My question: Can that be translated into more popularity for native livestreams (that can be more easily monetized)?
NPR’s final conclusion is that engagement is what matters most. That’s always been the case for Facebook. Engagement is the currency of social. Livestreams need to generate reactions, comments and shares.
How is your newsroom using Facebook Live? How are you using it outside the newsroom (promotions, events, etc.)? Tell us what’s working for you.
It’s not clear now much this change will affect publishers. I’m sure there will be some effect, but I don’t think the effect will be dramatic. Facebook needs still needs news content and publishers, including broadcasters, are a huge supplier. We’ll probably lose a little traffic, but let’s not lose any sleep over it.
On the second point: We should not be surprised when Facebook decides to do whatever it wants to do with its platform. Broadcasters needs to be on Facebook, but we cannot depend on Facebook. It’s not our platform. It belongs to someone else. We don’t have a say in what they do with it.
We’ll keep plugging along and looking for new ways to exploit the FB algorithm, and they’ll keep changing it to stay ahead of us.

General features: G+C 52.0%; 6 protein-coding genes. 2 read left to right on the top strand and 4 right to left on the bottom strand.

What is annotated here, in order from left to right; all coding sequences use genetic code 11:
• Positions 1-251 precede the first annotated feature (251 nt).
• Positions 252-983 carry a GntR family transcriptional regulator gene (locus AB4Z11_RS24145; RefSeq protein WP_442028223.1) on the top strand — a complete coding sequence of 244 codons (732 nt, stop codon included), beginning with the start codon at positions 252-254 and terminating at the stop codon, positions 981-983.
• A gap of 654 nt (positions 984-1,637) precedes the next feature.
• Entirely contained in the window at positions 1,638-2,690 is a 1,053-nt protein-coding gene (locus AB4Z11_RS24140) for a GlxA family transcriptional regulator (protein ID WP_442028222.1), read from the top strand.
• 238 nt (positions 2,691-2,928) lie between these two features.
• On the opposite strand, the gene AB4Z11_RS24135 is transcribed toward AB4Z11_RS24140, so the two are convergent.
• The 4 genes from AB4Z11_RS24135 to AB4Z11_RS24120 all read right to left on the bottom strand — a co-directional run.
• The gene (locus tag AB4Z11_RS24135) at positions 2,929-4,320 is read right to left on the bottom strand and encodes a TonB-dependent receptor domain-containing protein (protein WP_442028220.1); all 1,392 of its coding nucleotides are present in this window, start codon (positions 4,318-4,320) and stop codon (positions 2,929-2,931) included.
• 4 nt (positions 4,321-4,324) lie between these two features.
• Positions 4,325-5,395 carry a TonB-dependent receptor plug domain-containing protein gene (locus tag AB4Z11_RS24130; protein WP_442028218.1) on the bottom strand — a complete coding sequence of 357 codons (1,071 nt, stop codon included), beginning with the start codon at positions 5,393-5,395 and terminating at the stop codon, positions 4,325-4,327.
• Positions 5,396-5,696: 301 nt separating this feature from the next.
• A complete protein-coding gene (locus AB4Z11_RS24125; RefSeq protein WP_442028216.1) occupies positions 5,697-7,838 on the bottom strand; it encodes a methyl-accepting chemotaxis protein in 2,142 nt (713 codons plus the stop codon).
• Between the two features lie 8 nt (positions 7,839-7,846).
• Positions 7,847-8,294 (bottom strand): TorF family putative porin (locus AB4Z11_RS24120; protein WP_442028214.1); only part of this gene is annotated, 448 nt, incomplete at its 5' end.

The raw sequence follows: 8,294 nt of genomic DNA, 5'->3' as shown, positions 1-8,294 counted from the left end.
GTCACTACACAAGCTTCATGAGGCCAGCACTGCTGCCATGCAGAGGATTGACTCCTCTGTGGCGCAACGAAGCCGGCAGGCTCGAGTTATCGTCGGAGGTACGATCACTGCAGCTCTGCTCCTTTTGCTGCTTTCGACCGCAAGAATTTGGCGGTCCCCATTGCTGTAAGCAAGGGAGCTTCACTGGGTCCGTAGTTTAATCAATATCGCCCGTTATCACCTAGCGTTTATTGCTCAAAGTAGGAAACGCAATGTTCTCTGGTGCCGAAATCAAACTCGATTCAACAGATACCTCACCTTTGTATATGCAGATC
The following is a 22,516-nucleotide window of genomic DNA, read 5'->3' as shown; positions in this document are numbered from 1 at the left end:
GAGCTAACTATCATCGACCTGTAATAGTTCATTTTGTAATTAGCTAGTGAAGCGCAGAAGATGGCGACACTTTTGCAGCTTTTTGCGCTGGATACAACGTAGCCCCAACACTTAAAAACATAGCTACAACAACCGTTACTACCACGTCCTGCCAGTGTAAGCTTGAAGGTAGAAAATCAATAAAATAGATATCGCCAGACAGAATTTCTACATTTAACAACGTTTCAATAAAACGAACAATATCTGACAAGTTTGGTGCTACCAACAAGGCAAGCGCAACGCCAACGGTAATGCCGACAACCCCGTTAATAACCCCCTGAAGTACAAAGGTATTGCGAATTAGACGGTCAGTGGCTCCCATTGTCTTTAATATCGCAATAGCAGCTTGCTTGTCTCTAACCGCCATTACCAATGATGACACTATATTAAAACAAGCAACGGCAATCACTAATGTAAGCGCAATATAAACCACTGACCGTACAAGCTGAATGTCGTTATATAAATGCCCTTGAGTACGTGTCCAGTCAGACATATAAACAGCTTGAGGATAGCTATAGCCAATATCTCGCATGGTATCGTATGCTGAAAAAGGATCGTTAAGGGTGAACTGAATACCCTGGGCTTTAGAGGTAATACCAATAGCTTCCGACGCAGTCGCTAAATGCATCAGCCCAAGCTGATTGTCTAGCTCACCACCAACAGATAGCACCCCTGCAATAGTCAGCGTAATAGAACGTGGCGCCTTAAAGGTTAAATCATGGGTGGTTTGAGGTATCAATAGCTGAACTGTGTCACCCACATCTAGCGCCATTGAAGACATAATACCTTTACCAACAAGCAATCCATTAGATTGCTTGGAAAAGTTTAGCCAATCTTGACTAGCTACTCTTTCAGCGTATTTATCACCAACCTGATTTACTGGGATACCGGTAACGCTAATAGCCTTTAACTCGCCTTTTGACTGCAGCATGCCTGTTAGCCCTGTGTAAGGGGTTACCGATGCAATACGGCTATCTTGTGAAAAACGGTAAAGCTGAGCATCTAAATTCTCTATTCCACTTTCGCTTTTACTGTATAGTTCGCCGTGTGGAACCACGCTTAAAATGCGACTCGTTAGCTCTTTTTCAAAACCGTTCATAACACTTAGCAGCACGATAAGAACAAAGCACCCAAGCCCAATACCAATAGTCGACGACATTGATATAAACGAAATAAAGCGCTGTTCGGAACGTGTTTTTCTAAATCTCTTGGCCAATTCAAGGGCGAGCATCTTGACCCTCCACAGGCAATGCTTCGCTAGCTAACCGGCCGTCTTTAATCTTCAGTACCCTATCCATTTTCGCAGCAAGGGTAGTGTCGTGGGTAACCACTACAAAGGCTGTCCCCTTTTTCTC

You can at least rest easy knowing that you and your competition are in the same boat.
I like to follow the words and writings of Jeff Jarvis, and not because I buy everything that he writes, but because I want to buy it.
His main thesis is that news organizations (he spends a lot of time writing about local TV news) needs to stop thinking about news as a product and think of it instead as a service to our audience.
This rings true to me, so I continually wait for him to explain what he thinks this means in terms of now newsrooms should actually be structured and run…and how it would better work to pay for news.
In a recent writing, Jarvis delivers a line that summarizes his ideas nicely:
Only when we reconceive of journalism as a service rather than as a factory that churns out a commodity we call content, only when we measure our value not by attention to what we make but instead by the positive impact we have in lives and communities, and only when we create business models that reward quality and value will we build that quality and value.
See what I mean? This is a great idea, but where’s the business model?
Still, as we think of the long term survival of digital news, I think Jarvis is promoting the correct paradigm.
Can you envision a future where broadcast journalism is funded by a model that rewards quality and value delivered to users, instead of pageviews?